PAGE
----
by Jeffrey Barnes, veteran aid worker I start my day in World One, the world of international flights, business class lounges, laptop computers, four star hotels and Internet. Although power in the country is expensive and infrequent, the hotel management has installed stand up air conditioners in all the public spaces, including the hallways, to ensure that the temperature is always low enough so that clients with three piece suits are comfortable. The hotel generator run constantly to maintain the chill, but this is only noticeable to clients when they smell the diesel fumes in the parking lot

After breakfast, my driver is waiting for me and drives out into the midst of World Two, the bustle and struggle of the city streets. Our trip to my meeting can take anywhere from 30 minutes to two hours. We have allotted one hour. I admire the nerves of my driver as I watch him navigate around the potholes, the taxis, the bikes and the pedestrians who jump in front of us. The hawkers congregate at the traffic choke points to sell—kitchen appliances, toilet seats, bootleg CD’s, fresh fruit, clothes, plumbing, tool sets, furniture, toys, rugs and more. The guys selling cellphone recharges are everywhere, with their long strings of cards. My driver needs a recharge, but first insists that the seller open the recharge and enter the code. It works, but the additional time reminds me of costs of doing business in a low trust environment. “Low trust environment” is development jargon for “everyone for himself” that is the core principle of World Two.

I notice a huge cloud of black smoke in a nearby residential neighborhood. I ask my driver what he thinks it is. He hadn’t noticed it. Later, I hear that the fire was caused by the explosion of an oil tanker that shouldn’t have been in a residential neighborhood. Several deaths, homes destroyed. Apparently tanker explosions don’t merit special attention when you are working the streets of World Two.

Surprisingly close to our one hour estimate we arrive at our destination in World Three—a large ministry of the state government. Although it takes a while to attract the attention of the receptionist who is busy reading her newspaper, my obvious status as a foreigner gives me rapid access to World Three and she directs us to our destination without questioning our purpose or demanding any credentials.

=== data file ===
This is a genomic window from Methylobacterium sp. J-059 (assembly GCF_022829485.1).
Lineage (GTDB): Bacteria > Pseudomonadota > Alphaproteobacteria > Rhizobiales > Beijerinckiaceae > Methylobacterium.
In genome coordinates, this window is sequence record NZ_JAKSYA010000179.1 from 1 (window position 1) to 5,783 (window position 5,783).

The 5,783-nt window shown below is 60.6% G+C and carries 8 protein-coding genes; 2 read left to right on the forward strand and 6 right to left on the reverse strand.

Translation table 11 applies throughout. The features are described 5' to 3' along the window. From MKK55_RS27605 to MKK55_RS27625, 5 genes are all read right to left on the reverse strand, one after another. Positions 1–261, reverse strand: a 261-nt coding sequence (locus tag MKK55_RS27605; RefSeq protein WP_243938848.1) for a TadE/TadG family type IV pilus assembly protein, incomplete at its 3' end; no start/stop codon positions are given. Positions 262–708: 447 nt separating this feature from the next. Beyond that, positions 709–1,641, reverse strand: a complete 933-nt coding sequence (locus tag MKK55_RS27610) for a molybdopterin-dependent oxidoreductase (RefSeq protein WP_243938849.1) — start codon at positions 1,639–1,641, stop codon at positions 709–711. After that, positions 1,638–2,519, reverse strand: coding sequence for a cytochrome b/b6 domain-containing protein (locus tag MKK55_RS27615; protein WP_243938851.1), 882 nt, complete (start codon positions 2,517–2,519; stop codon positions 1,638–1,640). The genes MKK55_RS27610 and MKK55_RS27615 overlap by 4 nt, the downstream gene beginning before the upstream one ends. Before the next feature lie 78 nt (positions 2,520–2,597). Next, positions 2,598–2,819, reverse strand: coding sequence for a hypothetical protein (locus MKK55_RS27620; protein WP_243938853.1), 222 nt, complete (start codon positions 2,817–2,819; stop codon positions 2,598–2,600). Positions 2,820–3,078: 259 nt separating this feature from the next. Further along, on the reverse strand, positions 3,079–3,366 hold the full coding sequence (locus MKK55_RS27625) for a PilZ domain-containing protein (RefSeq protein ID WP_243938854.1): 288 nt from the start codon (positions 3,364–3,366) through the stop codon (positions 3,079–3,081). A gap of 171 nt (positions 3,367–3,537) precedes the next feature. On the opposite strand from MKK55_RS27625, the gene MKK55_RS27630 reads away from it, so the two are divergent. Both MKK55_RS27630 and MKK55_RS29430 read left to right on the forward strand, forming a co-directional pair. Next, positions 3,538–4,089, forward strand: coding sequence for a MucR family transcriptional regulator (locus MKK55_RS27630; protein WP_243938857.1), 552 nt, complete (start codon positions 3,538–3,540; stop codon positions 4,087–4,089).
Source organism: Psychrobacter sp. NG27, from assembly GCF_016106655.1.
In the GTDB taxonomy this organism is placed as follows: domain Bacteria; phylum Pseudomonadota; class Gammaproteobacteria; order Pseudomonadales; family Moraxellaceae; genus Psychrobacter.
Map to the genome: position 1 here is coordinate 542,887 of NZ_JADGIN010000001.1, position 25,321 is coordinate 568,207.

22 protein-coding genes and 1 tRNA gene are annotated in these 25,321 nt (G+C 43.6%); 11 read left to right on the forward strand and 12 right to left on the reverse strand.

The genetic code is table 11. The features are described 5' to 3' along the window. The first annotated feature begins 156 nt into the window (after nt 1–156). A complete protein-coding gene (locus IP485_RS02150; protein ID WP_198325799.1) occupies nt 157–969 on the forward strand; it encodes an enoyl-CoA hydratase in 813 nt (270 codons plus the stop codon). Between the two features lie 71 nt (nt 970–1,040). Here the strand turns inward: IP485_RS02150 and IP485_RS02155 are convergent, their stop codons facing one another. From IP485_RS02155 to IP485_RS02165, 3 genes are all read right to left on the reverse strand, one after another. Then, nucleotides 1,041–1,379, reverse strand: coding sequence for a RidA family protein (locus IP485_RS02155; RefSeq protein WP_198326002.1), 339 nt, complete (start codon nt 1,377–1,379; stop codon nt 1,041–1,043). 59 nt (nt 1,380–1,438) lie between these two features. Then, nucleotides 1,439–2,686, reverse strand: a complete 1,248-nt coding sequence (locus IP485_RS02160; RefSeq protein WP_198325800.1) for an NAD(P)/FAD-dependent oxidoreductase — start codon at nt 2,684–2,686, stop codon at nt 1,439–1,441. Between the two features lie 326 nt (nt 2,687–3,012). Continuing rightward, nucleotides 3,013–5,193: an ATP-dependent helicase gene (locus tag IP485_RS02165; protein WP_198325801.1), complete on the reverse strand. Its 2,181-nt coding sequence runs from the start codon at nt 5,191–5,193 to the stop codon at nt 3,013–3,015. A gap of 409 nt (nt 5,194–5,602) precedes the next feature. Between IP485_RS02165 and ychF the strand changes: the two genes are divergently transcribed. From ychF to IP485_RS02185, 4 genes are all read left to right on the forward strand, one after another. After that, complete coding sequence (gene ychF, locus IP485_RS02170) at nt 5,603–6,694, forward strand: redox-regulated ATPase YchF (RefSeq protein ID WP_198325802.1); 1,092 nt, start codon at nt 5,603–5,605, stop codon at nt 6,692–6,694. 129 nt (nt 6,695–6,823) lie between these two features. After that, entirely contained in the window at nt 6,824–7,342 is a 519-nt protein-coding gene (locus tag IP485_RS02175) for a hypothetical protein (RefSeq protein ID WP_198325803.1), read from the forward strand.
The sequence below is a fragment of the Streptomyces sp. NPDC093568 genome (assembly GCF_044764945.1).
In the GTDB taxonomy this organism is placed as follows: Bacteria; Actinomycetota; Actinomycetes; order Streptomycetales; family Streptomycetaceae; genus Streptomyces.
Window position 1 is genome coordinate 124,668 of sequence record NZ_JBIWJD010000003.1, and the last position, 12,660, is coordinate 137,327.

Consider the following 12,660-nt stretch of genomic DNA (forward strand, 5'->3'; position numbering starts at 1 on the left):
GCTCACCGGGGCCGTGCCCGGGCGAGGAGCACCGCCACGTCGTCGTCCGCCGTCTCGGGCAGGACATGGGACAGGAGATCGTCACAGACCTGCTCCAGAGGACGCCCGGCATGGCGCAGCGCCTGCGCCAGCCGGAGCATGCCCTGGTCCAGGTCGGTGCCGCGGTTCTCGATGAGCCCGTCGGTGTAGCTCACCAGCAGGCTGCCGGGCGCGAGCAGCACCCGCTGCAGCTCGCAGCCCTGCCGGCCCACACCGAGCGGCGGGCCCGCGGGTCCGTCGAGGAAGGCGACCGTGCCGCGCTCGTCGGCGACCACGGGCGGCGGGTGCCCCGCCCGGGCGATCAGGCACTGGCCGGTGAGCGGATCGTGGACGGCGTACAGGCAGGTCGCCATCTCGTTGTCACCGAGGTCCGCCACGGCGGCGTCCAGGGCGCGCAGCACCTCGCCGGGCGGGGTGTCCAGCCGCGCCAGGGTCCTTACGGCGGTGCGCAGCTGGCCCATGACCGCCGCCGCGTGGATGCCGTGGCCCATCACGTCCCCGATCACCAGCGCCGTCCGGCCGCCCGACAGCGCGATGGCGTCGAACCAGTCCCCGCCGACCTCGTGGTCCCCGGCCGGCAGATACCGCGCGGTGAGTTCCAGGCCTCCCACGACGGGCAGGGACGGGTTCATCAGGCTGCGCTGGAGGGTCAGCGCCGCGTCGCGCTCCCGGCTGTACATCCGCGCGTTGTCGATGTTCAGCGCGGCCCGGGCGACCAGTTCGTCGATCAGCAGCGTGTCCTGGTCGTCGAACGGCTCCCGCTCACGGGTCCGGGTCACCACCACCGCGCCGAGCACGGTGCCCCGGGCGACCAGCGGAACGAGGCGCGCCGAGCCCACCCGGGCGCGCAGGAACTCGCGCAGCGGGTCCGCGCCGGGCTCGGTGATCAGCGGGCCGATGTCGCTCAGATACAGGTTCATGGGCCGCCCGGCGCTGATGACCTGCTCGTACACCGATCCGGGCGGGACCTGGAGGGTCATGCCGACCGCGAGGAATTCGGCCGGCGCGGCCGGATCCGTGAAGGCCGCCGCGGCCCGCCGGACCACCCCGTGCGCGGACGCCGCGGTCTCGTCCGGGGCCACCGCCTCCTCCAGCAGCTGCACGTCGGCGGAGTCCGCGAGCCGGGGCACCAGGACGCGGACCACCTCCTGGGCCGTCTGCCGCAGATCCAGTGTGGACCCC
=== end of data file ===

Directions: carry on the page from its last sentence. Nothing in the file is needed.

The elevators are not functioning and apparently haven’t been for some time. As we walk up the seven flights of stairs to our destination, I notice that the walls are amply decorated with posters for every conceivable campaign, every vertical program, every pet donor cause—World AIDS day, Roll Back Malaria, Campaign for expanded vaccination, Women’s Day, World Effort against TB, Millennium Development Goals, World Population Day, etc.

When we arrive at our destination, our contact is not there and her secretary seems uniformed of our arrival, in spite of repeated calls to set up and confirm the appointment. When our contact finally arrives forty-five minutes later, she greets us warmly and we discuss the conference we attended together. We discuss another team building exercise for her and her staff. Our conversation is filled with development buzz words, “capacity building”, “leadership development”, “public private partnerships”. Ultimately, the deal we are discussing is about helping the ministry with their internal processes. I wonder what difference it will make to those people working the streets in World Two.

After the meeting, we plunge back into World Two. The traffic has become even more chaotic. Enterprising drivers have added two more lanes by driving on the sidewalk, but the four lanes still have to merge into one as we access the other road, so traffic has slowed to a crawl. A tall man wearing a dirty white boubou limps over to me. He thrusts out both his arms in my direction. His left arm is amputated below the elbow and his right hand is extended in anticipation of my charity. I have no change, and I don’t dare reach for my wallet while we are stuck in traffic with the windows open. I gesture with empty hands and apologize for not being able to help him out. Instead of moving onto the next car as the others have done, he glares at me and thrusts out his arms again. His eyes speak to me: “Don’t you see I am an amputee? Didn’t you come here to help people like me? Why don’t you build my capacity to eat a decent meal? When is World Amputee Day?”

I have no answers. The car finally lurches forward. I am thankful to escape back to World One, but the questions remain. Why are these three worlds so disconnected? Can we international travelers of World One really make the comfortable bureaucrats of World Three more responsive to the struggling masses of World Two? Or are we just making them even less accountable?